I like just about every kind of fruit there is. (Sorry, eggplant.) And I live in a place that will grow just about anything. So experimentation is a natural part of our business.
Ten trees of this. Ten trees of that. Twenty of something else out in Santa Paula.
Of course, all these trees add up to some acreage after a while. They produce far too much for my family can consume alone, yet not enough for the Farmer’s Market, let alone larger channels. There are still more trees and more varieties that I want to add, but where will the fruit go? Better yet, how can I pay the bills?
Fortunately, this volume of fruit is very well suited to the needs of my chef and caterer clients. I get to experiment, knowing that I will not end up with non-earning acreage, and they get to offer unique, seasonal (and very fresh) specials. Everybody wins, everybody smiles.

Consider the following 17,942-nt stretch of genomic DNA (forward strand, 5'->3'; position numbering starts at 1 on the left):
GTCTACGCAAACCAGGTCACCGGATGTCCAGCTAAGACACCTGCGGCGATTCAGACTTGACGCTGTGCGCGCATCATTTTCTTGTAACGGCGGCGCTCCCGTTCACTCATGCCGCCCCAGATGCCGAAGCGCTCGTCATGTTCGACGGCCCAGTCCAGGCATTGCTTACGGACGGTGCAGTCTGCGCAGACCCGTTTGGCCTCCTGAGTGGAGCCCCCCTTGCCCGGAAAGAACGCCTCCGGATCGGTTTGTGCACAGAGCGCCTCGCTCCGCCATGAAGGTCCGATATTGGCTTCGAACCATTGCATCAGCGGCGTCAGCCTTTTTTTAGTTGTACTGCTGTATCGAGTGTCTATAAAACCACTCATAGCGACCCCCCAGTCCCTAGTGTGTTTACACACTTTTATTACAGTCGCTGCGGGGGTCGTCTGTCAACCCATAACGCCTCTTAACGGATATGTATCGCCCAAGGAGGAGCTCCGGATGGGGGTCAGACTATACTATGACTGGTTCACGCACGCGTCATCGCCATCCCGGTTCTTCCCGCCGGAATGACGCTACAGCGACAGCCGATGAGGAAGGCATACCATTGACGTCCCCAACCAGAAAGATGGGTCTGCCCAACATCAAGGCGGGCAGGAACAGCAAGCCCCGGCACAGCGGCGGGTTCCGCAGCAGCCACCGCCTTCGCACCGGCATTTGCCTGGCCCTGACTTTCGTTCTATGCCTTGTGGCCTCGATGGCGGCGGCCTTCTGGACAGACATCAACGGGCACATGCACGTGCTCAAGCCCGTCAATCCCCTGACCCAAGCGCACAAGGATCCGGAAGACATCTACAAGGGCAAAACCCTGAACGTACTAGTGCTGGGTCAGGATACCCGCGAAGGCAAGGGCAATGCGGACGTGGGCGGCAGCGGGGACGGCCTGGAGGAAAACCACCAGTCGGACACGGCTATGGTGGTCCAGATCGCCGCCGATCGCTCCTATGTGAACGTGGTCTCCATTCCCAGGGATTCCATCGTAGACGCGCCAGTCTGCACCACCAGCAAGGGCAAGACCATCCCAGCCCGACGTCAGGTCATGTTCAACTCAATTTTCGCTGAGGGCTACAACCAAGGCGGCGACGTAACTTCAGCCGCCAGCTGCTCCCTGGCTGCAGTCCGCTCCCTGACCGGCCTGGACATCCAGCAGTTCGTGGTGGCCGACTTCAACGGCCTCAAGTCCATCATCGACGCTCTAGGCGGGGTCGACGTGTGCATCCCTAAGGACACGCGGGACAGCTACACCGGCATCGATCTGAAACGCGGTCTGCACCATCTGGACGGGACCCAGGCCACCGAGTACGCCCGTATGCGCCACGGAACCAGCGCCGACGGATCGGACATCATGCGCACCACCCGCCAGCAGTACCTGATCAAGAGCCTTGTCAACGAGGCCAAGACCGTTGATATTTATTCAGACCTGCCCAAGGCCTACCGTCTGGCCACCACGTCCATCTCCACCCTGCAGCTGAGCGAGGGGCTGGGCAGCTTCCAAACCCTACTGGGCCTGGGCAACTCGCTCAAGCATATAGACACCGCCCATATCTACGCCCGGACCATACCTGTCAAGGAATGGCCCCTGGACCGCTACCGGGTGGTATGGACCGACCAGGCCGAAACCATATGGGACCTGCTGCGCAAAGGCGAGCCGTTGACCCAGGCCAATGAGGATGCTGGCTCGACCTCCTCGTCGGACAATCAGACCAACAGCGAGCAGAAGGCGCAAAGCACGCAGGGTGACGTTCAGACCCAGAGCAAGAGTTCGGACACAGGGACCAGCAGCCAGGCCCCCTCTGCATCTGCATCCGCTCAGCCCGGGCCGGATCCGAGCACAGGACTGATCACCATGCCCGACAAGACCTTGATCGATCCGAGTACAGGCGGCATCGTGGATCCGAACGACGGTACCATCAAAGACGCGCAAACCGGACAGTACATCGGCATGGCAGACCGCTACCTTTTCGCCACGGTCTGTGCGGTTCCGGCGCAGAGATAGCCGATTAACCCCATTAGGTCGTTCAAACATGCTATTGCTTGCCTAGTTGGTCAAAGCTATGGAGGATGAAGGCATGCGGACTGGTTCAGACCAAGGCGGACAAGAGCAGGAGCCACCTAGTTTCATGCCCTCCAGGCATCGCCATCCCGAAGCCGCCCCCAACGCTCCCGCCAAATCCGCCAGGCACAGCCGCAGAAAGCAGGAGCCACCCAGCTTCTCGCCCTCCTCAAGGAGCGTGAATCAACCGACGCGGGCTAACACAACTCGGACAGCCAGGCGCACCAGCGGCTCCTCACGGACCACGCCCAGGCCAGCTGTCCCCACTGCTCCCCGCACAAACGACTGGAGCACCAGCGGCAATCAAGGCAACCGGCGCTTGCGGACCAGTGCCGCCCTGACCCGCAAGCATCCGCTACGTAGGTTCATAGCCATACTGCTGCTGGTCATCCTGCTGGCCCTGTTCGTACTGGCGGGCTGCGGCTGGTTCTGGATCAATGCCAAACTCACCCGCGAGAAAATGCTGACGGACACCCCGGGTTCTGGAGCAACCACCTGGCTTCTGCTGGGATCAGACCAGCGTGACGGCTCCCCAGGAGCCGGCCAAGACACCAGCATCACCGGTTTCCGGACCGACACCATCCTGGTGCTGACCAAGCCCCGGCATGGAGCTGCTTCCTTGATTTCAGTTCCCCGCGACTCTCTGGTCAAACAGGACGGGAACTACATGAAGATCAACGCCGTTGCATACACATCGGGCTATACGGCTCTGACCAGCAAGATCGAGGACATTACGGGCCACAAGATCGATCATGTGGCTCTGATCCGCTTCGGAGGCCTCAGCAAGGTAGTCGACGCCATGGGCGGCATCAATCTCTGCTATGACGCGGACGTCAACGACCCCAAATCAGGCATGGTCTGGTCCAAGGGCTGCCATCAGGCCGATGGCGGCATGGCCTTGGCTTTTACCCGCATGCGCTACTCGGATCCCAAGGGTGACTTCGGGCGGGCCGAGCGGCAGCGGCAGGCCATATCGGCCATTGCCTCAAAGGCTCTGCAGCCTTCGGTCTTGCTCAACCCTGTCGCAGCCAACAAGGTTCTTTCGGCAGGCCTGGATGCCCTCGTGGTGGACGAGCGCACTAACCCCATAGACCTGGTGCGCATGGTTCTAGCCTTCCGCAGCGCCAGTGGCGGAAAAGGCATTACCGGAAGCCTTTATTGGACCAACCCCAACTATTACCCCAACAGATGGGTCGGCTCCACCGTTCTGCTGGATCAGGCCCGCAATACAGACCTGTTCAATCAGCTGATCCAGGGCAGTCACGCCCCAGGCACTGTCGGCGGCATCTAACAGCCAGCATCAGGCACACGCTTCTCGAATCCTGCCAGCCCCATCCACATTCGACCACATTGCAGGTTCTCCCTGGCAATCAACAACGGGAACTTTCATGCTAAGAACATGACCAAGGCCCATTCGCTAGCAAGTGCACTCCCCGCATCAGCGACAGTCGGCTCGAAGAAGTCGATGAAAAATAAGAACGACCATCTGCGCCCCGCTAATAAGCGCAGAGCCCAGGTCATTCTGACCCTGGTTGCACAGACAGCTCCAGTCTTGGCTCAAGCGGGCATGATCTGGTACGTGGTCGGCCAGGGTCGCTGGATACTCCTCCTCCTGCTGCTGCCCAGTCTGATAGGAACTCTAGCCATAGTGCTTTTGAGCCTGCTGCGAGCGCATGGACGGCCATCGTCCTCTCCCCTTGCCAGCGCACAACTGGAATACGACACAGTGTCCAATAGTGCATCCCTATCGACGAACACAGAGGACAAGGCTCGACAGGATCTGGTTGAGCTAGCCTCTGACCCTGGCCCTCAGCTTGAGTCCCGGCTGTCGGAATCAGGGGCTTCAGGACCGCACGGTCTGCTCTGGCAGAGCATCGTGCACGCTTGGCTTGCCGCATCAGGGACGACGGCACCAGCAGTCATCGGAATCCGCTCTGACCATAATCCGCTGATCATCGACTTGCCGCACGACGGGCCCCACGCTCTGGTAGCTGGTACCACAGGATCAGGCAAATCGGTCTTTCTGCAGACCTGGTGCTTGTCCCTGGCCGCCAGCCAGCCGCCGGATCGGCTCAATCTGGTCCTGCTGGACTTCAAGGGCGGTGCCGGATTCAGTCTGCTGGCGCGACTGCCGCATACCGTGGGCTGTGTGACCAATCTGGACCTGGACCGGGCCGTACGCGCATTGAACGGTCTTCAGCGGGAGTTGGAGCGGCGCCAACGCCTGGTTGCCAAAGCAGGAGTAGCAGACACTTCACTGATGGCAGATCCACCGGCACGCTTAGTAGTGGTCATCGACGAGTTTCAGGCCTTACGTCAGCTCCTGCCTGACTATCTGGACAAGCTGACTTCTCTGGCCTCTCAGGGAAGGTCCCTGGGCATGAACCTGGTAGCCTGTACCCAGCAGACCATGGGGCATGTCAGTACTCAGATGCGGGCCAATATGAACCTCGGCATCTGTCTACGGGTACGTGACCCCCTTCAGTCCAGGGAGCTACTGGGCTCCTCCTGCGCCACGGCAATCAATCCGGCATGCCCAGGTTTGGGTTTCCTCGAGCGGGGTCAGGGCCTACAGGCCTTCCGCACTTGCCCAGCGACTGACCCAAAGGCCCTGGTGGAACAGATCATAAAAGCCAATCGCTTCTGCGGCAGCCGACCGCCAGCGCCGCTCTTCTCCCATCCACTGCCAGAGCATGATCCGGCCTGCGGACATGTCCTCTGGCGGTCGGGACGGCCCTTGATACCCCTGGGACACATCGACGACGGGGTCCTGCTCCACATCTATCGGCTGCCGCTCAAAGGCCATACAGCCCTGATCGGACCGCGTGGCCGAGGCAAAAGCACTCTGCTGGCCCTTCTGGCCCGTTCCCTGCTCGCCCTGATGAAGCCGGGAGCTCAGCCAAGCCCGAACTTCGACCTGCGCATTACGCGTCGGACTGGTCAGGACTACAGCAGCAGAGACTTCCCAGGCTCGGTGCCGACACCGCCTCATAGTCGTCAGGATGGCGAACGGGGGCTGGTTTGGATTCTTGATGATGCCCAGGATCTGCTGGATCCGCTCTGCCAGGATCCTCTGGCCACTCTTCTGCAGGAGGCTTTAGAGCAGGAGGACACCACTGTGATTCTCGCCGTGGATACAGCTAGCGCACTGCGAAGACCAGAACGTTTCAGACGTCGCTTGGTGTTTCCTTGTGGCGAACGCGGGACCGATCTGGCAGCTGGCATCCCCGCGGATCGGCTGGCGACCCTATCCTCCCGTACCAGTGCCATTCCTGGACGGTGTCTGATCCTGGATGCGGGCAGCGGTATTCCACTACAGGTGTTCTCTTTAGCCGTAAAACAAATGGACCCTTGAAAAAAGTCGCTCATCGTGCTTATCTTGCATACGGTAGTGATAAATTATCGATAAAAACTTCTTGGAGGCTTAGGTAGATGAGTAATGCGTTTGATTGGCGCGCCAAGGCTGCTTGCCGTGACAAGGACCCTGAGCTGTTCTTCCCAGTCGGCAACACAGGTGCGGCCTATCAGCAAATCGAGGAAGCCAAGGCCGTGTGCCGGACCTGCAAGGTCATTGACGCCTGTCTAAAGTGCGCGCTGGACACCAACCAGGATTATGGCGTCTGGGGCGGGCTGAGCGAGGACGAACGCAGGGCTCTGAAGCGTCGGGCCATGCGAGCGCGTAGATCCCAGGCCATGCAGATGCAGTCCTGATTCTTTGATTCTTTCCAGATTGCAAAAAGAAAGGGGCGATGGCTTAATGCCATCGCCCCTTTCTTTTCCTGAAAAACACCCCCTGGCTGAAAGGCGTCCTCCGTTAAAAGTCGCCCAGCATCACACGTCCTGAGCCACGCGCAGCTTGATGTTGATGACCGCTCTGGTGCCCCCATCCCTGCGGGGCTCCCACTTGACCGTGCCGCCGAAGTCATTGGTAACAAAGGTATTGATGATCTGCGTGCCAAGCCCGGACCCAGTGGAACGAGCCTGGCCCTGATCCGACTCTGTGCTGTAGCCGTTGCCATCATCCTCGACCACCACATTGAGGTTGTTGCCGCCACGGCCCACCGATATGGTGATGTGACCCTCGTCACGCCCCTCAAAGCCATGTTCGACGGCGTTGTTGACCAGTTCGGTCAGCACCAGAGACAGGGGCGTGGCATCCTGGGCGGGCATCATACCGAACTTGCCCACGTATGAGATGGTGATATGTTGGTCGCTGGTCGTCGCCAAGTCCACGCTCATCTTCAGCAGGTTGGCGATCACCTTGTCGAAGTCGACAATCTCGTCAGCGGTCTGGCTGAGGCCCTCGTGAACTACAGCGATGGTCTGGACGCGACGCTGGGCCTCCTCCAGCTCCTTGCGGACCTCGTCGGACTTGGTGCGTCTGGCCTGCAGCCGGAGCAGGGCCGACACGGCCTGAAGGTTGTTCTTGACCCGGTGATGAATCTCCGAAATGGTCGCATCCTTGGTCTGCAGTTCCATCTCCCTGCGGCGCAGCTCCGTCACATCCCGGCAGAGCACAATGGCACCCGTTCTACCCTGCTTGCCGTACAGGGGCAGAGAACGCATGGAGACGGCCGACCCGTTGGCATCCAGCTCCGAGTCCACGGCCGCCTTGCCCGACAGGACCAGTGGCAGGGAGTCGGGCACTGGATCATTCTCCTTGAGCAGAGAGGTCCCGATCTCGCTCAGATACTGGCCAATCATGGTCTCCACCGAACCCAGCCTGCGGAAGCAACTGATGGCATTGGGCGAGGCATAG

Chefs make a great focus group. That’s the secret added benefit. They know what they like, appreciate the difference between varieties, and watch for what their customers respond to. This feedback often gives me new varieties to try.
Of course, the end goal of experimentation is not more experimentation. It’s information. Every tree is a thirty year bet on future food preferences. I like variety, but I’m really looking for the one or two crops that set us up for the next generation. So do I believe in the idealistic notions of fresh and local food? You bet. But that doesn’t mean it can’t be good for business.